Representatives of one accrediting organization highlighted in the report, however, took exception to it. Albert C. Gray, executive director of the Accrediting Council for Independent Colleges and Schools, said some of the characterizations in the report "seem to show a fundamental lack of understanding of accreditation process and standards."
The report accuses the Accrediting Council of having standards that are the "least stringent" among accreditors of degree-granting institutions.
Mr. Gray said the report doesn't back up that assertion with evidence. He also said that comparisons among accreditors would be difficult because the council is the only national accreditor with a majority of members that grant degrees. Most national accreditors assess colleges and programs that don't grant degrees.
Mr. Gray's organization, which accredits more than 850 career-oriented colleges, has been in the spotlight recently, since the Career Education Corporation reported problems with the claimed job-placement rates at 49 of its health and art-and-design colleges. The Accrediting Council accredits the colleges.
To deal with that concern, the council has started a pilot program that involves hiring two "well known" auditing firms to more thoroughly verify the 2011 job-placement reports of 10 member colleges. The findings will be used to examine how the council evaluates those figures, Mr. Gray said.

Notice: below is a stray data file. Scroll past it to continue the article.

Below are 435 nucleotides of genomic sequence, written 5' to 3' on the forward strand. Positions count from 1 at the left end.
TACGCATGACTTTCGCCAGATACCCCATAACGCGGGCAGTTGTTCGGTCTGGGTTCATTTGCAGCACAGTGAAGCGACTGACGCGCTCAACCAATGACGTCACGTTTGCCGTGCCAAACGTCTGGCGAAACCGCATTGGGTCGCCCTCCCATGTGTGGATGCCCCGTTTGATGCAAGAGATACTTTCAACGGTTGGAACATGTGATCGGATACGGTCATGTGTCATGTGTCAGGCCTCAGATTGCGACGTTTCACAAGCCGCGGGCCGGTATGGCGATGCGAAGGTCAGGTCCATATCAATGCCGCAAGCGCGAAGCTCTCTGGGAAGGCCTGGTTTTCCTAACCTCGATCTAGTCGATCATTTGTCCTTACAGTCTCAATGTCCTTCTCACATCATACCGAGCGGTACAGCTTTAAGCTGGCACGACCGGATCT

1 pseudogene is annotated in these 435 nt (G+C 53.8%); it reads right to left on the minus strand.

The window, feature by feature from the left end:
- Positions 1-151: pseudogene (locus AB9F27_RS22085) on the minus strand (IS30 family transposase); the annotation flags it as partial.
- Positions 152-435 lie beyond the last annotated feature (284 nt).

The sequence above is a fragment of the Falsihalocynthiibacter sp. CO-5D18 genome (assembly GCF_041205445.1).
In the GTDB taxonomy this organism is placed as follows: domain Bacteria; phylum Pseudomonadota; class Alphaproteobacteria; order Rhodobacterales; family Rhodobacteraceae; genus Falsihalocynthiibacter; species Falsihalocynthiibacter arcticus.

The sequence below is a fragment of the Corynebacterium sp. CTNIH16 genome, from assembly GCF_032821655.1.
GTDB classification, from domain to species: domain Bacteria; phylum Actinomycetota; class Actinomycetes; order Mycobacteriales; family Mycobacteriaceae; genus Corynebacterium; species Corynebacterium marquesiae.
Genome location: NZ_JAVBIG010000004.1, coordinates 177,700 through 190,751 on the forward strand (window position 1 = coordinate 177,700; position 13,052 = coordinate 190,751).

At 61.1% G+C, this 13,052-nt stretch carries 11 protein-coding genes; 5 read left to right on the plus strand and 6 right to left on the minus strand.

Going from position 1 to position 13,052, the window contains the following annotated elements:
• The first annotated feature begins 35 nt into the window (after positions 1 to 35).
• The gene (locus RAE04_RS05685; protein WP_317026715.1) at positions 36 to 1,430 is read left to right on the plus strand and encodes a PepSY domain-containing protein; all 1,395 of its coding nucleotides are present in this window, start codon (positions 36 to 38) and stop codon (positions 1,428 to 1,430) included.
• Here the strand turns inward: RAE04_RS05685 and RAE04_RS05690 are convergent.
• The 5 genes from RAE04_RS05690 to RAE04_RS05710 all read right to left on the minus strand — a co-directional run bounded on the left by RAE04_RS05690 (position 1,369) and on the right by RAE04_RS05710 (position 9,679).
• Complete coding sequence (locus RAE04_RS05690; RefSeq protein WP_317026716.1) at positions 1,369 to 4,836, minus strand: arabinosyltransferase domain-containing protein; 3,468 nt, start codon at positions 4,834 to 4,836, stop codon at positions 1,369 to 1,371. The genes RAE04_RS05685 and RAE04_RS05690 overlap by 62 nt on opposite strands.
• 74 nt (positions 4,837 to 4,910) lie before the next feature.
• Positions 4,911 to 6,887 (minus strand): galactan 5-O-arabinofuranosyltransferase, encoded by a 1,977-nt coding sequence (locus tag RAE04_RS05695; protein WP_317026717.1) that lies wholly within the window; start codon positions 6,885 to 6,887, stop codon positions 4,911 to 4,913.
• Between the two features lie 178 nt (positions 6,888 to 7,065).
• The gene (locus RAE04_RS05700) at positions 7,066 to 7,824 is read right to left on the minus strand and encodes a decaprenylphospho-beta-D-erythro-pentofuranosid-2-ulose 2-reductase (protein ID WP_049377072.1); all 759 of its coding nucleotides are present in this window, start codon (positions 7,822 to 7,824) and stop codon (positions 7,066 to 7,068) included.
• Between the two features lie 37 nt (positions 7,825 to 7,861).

Eric Kelderman contributed to this article.
By the Numbers
- More than half of the 1.1 million students who in 2008-9 were enrolled in colleges owned by the examined companies had withdrawn by mid-2010.
- In 2010 the for-profit colleges examined employed 35,202 recruiters, compared with 3,512 career-services staff and 12,452 support-services staff, which amounts to more than two recruiters for every student-service employee and 10 recruiters for every career-services staff member.
- Colleges owned by a company that is traded on a major stock exchange had 2008-9 withdrawal rates nine percentage points higher than the privately held companies examined. Among the 15 publicly traded companies, 55 percent of students departed without a degree, compared with 46 percent of students at the 15 privately held companies.
- In the 2009 fiscal year, the colleges examined spent:
$4.2-billion (22.7 percent of all revenue) on marketing, advertising, recruiting, and admissions staffing.
$3.6-billion (19.4 percent of all revenue) on profit.
$3.2-billion (17.2 percent of all revenue) on instruction.
- 96 percent of students at for-profit colleges take out student loans, compared with 13 percent of community-college students, 48 percent of students at four-year public colleges, and 57 percent of students at four-year private nonprofit colleges.